Monday, 27 February 2017

Florette

Florette written and illustrated by Anna Walker (Penguin Viking) HB RRP
ISBN 9780670079414

Reviewed by Dianne Bates

I loved both the front and back covers of this picture book by a well-known Australian picture book creator, but when I opened it, the fly pages took my breath away: they are simply sumptuous, so lovely -- a mass of foliage of all shades of green with the occasional flower or small animal. On the title page, the word ‘Florette’ is decorated with sprigs of greenery and flowers while below it a small child in short plants is offering a plant to a sitting dog.

This is the story of Mae who wants to take her garden with her when her family moves to a new home. However, ‘there was no room among the crowded roof-tops for apple trees and daffodils.’ All around the small child lies concrete and there are no opportunities for her to ‘chase butterflies in the wavy grass.’ Even the park in her new home is filled with ‘tiny stones and empty chairs.’ Following a bird, Mae comes across a beautiful shop filled with greenery, but sadly it’s closed. Outside it, though, she finds a ‘stalk of green.’ She plants this in a jar on a window ledge in her apartment.

In the final double-page illustration the outdoor’s courtyard where children used to play hopscotch and other chalk games, is filled with many pots of leafy plants and children who play and help tend Mae’s new garden. And in the final single page illustration we see the front of the apartment block where windows bloom with vegetation. Mission accomplished!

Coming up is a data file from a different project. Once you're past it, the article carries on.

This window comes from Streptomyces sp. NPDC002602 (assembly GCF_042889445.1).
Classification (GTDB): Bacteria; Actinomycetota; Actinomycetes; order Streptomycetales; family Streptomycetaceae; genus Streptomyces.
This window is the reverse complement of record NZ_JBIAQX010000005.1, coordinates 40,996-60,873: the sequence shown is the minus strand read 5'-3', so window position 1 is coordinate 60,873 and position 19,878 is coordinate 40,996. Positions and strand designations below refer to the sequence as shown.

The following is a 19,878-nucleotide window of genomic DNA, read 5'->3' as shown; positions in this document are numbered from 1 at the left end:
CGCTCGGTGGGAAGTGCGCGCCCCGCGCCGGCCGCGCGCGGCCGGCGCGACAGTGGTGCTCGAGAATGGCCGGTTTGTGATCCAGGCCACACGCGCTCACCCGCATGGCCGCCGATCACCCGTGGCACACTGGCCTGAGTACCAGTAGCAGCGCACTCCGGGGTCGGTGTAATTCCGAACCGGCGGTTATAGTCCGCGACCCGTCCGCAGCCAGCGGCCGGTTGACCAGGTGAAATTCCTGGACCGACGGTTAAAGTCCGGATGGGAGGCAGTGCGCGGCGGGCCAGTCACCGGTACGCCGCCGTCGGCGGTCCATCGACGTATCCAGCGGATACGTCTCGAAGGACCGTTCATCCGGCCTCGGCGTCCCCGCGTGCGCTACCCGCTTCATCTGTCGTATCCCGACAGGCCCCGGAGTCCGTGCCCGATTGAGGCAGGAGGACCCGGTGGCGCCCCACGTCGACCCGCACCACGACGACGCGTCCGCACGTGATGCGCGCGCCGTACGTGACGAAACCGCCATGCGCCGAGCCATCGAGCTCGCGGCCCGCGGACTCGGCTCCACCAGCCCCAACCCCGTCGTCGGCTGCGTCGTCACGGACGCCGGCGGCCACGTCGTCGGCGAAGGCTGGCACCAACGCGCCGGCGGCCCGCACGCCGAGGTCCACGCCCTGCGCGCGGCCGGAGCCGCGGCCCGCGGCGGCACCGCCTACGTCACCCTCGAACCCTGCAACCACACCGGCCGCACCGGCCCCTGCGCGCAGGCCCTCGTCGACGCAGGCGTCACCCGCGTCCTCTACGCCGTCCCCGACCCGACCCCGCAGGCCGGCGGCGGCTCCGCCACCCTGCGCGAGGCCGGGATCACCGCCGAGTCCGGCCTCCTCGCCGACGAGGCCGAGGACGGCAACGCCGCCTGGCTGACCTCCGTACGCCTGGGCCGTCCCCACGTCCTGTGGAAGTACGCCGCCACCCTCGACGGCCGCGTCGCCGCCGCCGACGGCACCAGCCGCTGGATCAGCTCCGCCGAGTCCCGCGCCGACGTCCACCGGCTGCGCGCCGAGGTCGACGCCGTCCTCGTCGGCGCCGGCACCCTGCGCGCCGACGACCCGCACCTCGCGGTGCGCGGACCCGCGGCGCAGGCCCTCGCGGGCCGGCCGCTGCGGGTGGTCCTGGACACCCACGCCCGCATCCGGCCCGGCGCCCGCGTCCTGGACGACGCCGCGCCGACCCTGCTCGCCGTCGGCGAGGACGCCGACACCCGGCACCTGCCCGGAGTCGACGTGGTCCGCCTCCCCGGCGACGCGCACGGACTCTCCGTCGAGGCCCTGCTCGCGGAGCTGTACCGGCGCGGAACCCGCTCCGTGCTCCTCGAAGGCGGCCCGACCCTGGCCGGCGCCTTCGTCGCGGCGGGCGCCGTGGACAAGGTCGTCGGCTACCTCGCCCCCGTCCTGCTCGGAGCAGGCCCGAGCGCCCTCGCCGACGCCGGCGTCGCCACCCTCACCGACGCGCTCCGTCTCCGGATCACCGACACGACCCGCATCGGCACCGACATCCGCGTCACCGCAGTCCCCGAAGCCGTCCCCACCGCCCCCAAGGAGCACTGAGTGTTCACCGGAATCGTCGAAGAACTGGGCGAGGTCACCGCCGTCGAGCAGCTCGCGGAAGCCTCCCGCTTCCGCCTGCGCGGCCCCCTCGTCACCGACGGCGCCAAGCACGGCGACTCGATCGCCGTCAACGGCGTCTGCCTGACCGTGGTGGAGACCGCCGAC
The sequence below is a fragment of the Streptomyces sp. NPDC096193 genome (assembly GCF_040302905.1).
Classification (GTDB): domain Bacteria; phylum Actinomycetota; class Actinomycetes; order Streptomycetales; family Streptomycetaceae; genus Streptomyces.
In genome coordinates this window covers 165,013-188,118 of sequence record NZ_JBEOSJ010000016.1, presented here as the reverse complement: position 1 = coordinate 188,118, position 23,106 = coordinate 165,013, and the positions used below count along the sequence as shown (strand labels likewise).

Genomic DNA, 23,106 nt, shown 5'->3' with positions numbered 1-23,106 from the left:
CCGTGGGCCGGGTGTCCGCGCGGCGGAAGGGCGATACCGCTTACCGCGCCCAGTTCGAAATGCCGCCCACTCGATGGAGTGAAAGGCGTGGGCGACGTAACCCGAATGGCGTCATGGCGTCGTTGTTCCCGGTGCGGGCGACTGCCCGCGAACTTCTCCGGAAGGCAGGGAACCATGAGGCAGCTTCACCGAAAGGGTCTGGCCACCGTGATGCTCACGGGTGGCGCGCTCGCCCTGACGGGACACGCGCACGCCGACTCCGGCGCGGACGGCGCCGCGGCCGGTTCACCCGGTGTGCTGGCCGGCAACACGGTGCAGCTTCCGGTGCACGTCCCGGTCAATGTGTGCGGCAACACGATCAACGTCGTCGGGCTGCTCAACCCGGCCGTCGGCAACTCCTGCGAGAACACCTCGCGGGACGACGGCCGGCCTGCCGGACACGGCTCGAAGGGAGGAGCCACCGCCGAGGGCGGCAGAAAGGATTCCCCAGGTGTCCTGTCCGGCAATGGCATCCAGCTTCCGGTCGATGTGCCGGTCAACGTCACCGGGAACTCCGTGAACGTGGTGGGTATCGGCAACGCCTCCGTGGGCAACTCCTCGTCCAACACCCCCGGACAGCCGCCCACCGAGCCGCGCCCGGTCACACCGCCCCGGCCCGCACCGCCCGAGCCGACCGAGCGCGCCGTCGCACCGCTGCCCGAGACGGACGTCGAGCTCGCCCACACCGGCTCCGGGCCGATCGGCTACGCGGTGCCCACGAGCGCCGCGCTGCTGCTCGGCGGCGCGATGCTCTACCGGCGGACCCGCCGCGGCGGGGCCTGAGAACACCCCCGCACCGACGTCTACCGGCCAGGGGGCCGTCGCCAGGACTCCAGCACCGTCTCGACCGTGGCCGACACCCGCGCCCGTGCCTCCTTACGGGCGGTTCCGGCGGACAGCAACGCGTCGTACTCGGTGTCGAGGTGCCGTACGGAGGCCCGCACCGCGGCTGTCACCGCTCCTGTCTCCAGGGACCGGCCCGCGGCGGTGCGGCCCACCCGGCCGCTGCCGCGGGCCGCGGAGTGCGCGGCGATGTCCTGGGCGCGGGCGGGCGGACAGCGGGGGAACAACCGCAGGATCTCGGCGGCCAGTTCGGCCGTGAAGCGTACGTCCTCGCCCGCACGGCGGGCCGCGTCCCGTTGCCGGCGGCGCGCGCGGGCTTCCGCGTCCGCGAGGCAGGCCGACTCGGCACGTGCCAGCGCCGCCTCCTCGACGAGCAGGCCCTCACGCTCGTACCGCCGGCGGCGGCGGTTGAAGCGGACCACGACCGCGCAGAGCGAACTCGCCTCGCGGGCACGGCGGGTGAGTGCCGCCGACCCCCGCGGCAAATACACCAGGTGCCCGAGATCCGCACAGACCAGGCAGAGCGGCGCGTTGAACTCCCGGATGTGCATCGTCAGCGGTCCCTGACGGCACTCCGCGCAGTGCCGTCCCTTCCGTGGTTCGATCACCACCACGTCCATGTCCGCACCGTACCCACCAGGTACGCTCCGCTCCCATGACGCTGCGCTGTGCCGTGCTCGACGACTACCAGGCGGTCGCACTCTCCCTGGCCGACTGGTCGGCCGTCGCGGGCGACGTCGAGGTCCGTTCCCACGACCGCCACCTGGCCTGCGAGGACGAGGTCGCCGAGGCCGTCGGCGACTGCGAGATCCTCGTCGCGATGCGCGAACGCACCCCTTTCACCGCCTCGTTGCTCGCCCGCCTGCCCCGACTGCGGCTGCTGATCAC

This delightful picture book shows readers how it is possible to fulfill one’s vision even when it doesn’t seem possible, simply by being persistent and taking a new perspective. It shows too the power of the imagination, the magic of the natural world and resilience in the face of change. Mae’s experience must surely encourage children to ‘green’ their environment no matter where they live.

The text of Florette is simple, the sentences short and sweet: the illustrations, often set with lots of white space are poignant and compelling. This book is highly recommended especially for readers aged 5 to 7 years.



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